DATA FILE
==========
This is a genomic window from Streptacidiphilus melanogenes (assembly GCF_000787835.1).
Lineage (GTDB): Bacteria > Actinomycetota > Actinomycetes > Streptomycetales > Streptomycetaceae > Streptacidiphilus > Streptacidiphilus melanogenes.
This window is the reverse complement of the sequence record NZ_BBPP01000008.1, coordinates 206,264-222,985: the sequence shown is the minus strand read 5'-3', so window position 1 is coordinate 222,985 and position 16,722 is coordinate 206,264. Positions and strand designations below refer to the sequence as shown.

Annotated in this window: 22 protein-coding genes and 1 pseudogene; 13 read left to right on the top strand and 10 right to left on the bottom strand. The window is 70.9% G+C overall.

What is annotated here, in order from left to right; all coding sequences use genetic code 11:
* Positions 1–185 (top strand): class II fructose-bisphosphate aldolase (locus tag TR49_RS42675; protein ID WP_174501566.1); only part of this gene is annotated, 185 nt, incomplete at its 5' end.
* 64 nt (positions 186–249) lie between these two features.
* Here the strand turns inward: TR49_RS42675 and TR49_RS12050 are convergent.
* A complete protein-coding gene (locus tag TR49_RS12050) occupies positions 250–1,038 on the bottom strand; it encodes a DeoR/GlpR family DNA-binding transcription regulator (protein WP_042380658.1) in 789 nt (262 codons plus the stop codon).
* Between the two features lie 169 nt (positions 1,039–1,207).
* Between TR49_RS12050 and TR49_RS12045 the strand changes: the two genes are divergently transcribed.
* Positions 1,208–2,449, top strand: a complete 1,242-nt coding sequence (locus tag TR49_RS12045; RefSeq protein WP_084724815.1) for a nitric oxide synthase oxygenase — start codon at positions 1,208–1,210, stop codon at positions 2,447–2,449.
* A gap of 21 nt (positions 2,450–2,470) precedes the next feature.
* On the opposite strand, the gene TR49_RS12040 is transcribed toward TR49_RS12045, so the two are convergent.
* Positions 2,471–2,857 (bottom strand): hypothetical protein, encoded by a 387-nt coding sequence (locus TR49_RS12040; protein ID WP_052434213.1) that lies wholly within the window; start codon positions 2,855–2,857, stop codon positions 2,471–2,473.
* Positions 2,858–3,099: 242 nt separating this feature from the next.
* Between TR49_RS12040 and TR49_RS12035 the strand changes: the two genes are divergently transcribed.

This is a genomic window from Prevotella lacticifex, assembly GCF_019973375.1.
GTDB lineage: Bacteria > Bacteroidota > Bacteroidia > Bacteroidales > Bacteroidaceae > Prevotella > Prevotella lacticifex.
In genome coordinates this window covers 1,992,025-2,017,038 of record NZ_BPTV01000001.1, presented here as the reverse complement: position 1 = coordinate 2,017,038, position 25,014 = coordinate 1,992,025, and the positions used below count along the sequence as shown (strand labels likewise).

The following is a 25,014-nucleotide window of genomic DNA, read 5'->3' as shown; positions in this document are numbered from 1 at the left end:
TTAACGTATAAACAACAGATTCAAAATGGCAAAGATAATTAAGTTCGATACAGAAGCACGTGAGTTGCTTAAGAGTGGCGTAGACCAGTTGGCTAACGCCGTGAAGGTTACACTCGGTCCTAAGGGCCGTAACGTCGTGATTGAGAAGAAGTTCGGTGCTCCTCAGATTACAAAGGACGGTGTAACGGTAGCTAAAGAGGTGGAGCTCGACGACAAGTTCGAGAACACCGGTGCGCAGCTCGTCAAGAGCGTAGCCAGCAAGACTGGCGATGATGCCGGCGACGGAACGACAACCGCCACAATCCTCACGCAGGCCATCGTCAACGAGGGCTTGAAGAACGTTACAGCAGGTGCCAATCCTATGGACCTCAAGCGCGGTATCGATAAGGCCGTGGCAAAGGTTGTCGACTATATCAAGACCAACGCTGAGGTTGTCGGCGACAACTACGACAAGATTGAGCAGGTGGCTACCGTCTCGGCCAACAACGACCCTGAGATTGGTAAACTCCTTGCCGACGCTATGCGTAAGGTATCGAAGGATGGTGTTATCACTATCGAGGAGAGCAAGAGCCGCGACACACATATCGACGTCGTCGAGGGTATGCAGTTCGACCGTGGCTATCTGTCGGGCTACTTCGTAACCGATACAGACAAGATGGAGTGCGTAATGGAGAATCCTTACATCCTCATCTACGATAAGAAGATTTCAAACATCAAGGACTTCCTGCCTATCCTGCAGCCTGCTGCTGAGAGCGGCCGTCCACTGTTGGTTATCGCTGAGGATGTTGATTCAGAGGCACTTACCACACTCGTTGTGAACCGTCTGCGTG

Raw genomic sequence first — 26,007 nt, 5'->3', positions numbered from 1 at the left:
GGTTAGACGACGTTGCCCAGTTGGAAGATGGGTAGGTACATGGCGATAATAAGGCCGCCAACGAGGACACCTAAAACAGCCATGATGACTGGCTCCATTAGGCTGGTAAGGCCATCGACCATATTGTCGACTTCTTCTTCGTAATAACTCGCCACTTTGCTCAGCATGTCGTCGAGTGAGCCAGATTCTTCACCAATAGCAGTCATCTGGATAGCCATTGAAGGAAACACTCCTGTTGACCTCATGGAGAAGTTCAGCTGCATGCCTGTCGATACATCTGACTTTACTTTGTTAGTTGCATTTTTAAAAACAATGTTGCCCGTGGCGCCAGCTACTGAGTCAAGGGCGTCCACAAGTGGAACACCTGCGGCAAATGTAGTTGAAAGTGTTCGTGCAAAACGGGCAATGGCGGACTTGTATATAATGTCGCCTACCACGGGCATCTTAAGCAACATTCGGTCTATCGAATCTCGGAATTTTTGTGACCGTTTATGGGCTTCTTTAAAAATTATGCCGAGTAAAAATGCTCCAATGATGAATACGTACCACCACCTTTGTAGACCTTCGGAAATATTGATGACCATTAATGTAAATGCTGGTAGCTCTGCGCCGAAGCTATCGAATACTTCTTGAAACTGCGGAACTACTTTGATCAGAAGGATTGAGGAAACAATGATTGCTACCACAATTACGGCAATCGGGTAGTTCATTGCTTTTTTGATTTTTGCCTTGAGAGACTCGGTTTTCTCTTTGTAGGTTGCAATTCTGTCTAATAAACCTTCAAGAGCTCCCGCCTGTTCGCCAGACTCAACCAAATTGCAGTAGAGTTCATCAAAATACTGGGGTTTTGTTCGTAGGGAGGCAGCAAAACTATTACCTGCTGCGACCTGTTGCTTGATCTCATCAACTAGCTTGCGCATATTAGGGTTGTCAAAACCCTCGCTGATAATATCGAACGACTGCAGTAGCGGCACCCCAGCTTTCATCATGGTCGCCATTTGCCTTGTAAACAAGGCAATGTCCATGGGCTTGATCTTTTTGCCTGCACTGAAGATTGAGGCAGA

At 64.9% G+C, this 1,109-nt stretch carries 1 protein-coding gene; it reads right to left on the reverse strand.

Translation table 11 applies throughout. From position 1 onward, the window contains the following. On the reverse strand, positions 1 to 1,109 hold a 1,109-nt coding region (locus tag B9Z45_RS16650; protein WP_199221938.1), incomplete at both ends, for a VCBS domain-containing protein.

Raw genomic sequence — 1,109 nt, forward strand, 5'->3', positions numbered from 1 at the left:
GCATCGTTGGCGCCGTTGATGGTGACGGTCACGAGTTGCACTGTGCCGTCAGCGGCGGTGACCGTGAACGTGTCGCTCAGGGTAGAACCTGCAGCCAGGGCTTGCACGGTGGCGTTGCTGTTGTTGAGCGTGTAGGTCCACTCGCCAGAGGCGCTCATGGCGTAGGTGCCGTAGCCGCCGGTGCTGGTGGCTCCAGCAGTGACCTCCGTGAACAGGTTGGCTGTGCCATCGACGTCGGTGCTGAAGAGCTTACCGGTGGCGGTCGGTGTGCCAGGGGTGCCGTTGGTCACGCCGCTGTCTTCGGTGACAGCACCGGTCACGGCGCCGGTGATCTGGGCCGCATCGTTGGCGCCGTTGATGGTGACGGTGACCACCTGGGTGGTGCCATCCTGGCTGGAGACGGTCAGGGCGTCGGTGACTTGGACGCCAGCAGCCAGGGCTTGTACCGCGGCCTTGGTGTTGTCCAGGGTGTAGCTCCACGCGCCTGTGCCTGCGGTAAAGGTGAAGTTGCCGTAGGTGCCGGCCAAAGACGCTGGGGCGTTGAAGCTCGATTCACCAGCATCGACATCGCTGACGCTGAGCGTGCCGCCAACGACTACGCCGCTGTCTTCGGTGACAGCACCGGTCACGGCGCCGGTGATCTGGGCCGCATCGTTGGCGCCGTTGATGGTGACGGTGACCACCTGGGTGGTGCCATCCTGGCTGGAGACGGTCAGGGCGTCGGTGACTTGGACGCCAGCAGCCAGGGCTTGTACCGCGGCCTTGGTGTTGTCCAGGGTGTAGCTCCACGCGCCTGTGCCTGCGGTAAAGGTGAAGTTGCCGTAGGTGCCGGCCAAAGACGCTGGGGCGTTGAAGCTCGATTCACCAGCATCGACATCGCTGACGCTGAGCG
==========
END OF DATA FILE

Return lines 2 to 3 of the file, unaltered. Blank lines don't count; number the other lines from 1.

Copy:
Lineage (GTDB): Bacteria > Actinomycetota > Actinomycetes > Streptomycetales > Streptomycetaceae > Streptacidiphilus > Streptacidiphilus melanogenes.
This window is the reverse complement of the sequence record NZ_BBPP01000008.1, coordinates 206,264-222,985: the sequence shown is the minus strand read 5'-3', so window position 1 is coordinate 222,985 and position 16,722 is coordinate 206,264. Positions and strand designations below refer to the sequence as shown.